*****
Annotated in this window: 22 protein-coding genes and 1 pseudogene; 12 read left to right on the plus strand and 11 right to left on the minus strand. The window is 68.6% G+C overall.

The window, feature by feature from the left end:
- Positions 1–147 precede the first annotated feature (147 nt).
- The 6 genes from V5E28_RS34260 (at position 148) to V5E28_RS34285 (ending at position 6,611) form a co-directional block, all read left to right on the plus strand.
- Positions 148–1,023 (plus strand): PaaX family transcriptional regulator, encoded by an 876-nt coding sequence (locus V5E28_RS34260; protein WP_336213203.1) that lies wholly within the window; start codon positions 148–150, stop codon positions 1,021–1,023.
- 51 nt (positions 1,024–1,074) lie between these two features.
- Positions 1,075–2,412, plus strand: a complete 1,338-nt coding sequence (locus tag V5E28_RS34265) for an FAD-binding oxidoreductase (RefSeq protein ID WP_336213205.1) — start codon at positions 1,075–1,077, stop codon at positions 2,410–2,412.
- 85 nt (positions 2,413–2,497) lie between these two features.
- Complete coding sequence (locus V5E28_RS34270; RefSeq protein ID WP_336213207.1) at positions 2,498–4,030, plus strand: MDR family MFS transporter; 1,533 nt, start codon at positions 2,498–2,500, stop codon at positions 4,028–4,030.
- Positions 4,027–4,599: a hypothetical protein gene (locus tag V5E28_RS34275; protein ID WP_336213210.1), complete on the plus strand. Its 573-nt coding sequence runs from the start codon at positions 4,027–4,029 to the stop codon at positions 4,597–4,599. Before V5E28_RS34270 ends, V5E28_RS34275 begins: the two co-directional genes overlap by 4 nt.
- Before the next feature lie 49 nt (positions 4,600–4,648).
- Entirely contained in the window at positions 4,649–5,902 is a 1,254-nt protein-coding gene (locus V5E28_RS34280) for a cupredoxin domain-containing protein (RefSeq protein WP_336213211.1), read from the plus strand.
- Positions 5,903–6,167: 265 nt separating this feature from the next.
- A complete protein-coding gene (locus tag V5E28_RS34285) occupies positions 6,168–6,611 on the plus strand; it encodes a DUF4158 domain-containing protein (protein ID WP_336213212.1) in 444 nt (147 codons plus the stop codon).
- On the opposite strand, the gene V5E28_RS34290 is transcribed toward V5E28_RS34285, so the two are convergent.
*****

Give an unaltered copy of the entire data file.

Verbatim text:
Annotated in this window: 22 protein-coding genes and 1 pseudogene; 12 read left to right on the plus strand and 11 right to left on the minus strand. The window is 68.6% G+C overall.

The window, feature by feature from the left end:
- Positions 1–147 precede the first annotated feature (147 nt).
- The 6 genes from V5E28_RS34260 (at position 148) to V5E28_RS34285 (ending at position 6,611) form a co-directional block, all read left to right on the plus strand.
- Positions 148–1,023 (plus strand): PaaX family transcriptional regulator, encoded by an 876-nt coding sequence (locus V5E28_RS34260; protein WP_336213203.1) that lies wholly within the window; start codon positions 148–150, stop codon positions 1,021–1,023.
- 51 nt (positions 1,024–1,074) lie between these two features.
- Positions 1,075–2,412, plus strand: a complete 1,338-nt coding sequence (locus tag V5E28_RS34265) for an FAD-binding oxidoreductase (RefSeq protein ID WP_336213205.1) — start codon at positions 1,075–1,077, stop codon at positions 2,410–2,412.
- 85 nt (positions 2,413–2,497) lie between these two features.
- Complete coding sequence (locus V5E28_RS34270; RefSeq protein ID WP_336213207.1) at positions 2,498–4,030, plus strand: MDR family MFS transporter; 1,533 nt, start codon at positions 2,498–2,500, stop codon at positions 4,028–4,030.
- Positions 4,027–4,599: a hypothetical protein gene (locus tag V5E28_RS34275; protein ID WP_336213210.1), complete on the plus strand. Its 573-nt coding sequence runs from the start codon at positions 4,027–4,029 to the stop codon at positions 4,597–4,599. Before V5E28_RS34270 ends, V5E28_RS34275 begins: the two co-directional genes overlap by 4 nt.
- Before the next feature lie 49 nt (positions 4,600–4,648).
- Entirely contained in the window at positions 4,649–5,902 is a 1,254-nt protein-coding gene (locus V5E28_RS34280) for a cupredoxin domain-containing protein (RefSeq protein WP_336213211.1), read from the plus strand.
- Positions 5,903–6,167: 265 nt separating this feature from the next.
- A complete protein-coding gene (locus tag V5E28_RS34285) occupies positions 6,168–6,611 on the plus strand; it encodes a DUF4158 domain-containing protein (protein ID WP_336213212.1) in 444 nt (147 codons plus the stop codon).
- On the opposite strand, the gene V5E28_RS34290 is transcribed toward V5E28_RS34285, so the two are convergent.